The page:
From 1997-2018, Scleritis Lowered 34% in the UK, Study Shares

According to Healio, recently published data suggests that the incidence of scleritis lowered by around 34% over a 22-year period within the United Kingdom. Scleritis, which occurs when the sclera of your eye becomes inflamed, is associated with a number of other conditions and infectious and immune-mediated inflammatory diseases (I-IMIDs), such as rheumatoid arthritis (RA), sarcoidosis, and Sjögren’s syndrome, among others. Thus, determining how and why the incidence fell, and how to continue that, could be extremely beneficial. See the full data in Arthritis & Rheumatology.

The Research

In the study, researchers wanted to understand more about both scleritis and how it impacted the prognosis of patients with other I-IMIDs. For example, since it is so closely linked to RA, researchers wondered how that affected incidence, treatment, and condition management.

To perform their research, the researchers performed a retrospective study for a 22-year period, ranging from 1997-2018. Altogether, the study focused on patients within the United Kingdom specifically. Data from 10,939,823 people was included in the research. Of these, there were 2,946 incident scleritis diagnoses.

Next, researchers created a control study for a slightly longer period (1995-2019). Overall, the included data was sourced from 12,020 controls and 3,005 incident scleritis cases.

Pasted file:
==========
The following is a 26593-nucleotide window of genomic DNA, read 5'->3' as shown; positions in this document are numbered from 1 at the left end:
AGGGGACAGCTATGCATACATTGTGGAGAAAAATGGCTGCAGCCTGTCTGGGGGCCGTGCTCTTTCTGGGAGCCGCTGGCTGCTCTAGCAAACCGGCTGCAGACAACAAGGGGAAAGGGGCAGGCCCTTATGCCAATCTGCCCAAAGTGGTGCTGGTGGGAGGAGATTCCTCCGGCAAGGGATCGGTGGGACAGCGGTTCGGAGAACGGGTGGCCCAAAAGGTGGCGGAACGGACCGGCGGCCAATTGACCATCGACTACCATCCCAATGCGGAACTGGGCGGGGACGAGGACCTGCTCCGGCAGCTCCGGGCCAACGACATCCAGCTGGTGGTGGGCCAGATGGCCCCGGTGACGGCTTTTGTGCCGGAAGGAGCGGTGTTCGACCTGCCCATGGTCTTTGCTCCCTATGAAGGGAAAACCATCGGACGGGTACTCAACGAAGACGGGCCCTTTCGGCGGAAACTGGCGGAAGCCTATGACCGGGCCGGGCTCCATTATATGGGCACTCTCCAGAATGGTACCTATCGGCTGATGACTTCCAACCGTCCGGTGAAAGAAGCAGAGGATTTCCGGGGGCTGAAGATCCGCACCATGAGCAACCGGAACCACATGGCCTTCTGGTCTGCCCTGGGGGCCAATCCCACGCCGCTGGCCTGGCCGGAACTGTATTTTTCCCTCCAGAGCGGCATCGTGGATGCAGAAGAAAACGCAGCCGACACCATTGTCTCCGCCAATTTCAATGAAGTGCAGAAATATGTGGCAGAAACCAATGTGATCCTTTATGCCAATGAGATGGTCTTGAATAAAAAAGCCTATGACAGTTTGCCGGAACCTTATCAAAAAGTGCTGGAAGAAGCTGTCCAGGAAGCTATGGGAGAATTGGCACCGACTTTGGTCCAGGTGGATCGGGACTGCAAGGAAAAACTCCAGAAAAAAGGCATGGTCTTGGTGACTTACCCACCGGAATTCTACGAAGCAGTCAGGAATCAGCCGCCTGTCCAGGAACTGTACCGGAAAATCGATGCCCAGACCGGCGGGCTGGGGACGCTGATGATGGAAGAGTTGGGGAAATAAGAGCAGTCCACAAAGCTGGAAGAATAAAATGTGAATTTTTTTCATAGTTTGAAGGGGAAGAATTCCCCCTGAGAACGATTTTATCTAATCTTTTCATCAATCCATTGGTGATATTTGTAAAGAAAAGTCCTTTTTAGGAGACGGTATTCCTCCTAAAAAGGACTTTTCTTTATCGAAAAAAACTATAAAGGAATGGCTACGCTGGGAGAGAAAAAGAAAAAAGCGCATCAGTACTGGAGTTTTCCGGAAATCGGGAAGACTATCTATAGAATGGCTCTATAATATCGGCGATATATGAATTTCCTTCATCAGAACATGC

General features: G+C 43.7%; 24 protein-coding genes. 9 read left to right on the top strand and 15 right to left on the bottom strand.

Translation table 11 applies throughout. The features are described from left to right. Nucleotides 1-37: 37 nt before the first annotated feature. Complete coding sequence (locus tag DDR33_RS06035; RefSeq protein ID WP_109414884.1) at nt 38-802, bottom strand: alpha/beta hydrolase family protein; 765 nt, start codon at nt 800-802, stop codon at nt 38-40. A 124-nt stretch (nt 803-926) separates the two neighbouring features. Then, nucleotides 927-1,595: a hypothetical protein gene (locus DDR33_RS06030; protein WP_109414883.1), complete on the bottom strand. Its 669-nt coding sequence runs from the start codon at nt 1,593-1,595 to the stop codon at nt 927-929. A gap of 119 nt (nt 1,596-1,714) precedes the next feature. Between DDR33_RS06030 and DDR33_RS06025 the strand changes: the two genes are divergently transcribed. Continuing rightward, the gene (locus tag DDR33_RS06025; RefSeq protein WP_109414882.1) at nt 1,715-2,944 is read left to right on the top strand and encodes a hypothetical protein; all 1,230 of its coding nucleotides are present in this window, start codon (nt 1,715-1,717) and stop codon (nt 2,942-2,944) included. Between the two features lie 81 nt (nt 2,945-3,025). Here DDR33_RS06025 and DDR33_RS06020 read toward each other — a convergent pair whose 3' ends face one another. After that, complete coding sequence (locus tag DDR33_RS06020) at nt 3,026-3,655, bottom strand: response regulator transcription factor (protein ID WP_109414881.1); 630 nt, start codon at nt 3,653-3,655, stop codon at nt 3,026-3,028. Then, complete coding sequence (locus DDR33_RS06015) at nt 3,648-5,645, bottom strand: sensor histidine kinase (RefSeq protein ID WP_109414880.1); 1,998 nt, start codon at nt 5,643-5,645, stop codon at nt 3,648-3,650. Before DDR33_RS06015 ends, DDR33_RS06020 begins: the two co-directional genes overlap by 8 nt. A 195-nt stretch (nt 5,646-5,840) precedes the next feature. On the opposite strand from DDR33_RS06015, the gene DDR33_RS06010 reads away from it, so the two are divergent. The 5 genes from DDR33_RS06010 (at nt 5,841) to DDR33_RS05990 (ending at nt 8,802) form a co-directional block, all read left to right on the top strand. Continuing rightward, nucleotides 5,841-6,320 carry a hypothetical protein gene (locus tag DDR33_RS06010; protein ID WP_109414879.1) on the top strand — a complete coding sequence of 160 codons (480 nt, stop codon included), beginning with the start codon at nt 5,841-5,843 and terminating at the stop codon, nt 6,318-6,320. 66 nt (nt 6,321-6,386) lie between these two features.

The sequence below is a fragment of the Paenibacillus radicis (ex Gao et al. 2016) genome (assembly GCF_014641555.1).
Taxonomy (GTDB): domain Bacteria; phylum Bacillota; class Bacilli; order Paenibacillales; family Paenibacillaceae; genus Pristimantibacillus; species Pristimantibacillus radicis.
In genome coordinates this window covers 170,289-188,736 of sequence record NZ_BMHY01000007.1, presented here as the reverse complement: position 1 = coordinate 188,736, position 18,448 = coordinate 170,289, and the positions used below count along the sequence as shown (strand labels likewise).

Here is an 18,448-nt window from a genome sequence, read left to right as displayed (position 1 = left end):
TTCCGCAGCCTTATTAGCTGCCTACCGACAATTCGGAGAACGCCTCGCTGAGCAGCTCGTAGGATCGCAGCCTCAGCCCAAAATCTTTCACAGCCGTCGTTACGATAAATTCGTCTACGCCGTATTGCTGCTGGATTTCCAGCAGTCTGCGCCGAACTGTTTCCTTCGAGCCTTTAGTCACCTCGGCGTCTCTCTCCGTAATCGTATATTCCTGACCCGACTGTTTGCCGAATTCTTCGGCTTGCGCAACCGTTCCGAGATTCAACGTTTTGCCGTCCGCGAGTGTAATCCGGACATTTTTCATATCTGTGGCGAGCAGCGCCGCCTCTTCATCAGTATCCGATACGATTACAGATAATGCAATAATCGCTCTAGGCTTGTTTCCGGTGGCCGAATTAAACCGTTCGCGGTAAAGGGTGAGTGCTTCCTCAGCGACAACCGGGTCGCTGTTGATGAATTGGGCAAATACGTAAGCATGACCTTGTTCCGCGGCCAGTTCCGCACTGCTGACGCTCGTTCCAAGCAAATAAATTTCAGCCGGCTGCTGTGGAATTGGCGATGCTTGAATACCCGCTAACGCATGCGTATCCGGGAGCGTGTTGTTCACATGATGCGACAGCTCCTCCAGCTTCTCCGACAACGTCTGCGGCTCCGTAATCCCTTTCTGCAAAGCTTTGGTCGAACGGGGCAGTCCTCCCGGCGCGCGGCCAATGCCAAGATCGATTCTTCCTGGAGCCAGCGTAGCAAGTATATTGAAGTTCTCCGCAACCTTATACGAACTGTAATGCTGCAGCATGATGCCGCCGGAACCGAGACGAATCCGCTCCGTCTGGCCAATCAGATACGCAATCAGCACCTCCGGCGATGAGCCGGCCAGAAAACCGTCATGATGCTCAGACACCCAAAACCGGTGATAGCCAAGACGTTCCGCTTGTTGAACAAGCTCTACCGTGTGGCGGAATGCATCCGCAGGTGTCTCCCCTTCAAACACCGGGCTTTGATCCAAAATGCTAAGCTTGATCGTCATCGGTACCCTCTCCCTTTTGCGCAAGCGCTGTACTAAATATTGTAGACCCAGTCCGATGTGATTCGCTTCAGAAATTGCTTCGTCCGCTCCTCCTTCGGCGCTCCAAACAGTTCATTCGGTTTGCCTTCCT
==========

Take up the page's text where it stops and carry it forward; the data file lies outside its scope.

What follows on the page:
Through their analysis, researchers determined that scleritis decreased over the 22-year period, with only about 61,650 patients with scleritis in the UK in 2018. Researchers also determined that:

  • Females were more likely to develop scleritis than males.
  • Caucasian individuals were less likely to develop scleritis than those who were Black or South Asian.
  • Patients who were 51-60 years old had the highest risk levels compared to younger individuals.
  • Patients with scleritis were 2x more likely to have previously been diagnosed with an infectious and immune-mediated inflammatory disease.

Altogether, researchers determined that while the incidence is falling, this is most likely due to better I-IMID treatment and management. Thus, in the future, patients with I-IMIDs should also be evaluated for ophthalmologic care.


According to the American Academy of Ophthalmology (AAO):

The sclera is the white part of the eye. When the sclera is swollen, red, tender, or painful (called inflammation), it is called scleritis.

There are two main forms: anterior and posterior. In patients with anterior scleritis, the more common form, the inflammation occurs in the front of the eye. Alternately, the posterior form causes inflammation in the back of the eye. The AAO also notes that there are two forms of posterior scleritis and three forms of anterior, which may lead to redness and irritation, the appearance of nodules, pain and vision loss, retinal detachment, and even glaucoma.

Because this condition is often linked to another condition, many believe a prior autoimmune condition could prompt its development. Eye infections or ocular trauma could also cause this condition. However, doctors believe that it is rarely caused by any sort of bacterial or fungal infection. Symptoms include:

  • Eye pain and tenderness
  • Blurry vision
  • Extreme light sensitivity
  • Sclera redness
  • Unexplained tears
  • Pain that radiates to the head and jaw
Jessica Lynn

Jessica Lynn

Jessica Lynn has an educational background in writing and marketing. She firmly believes in the power of writing in amplifying voices, and looks forward to doing so for the rare disease community.

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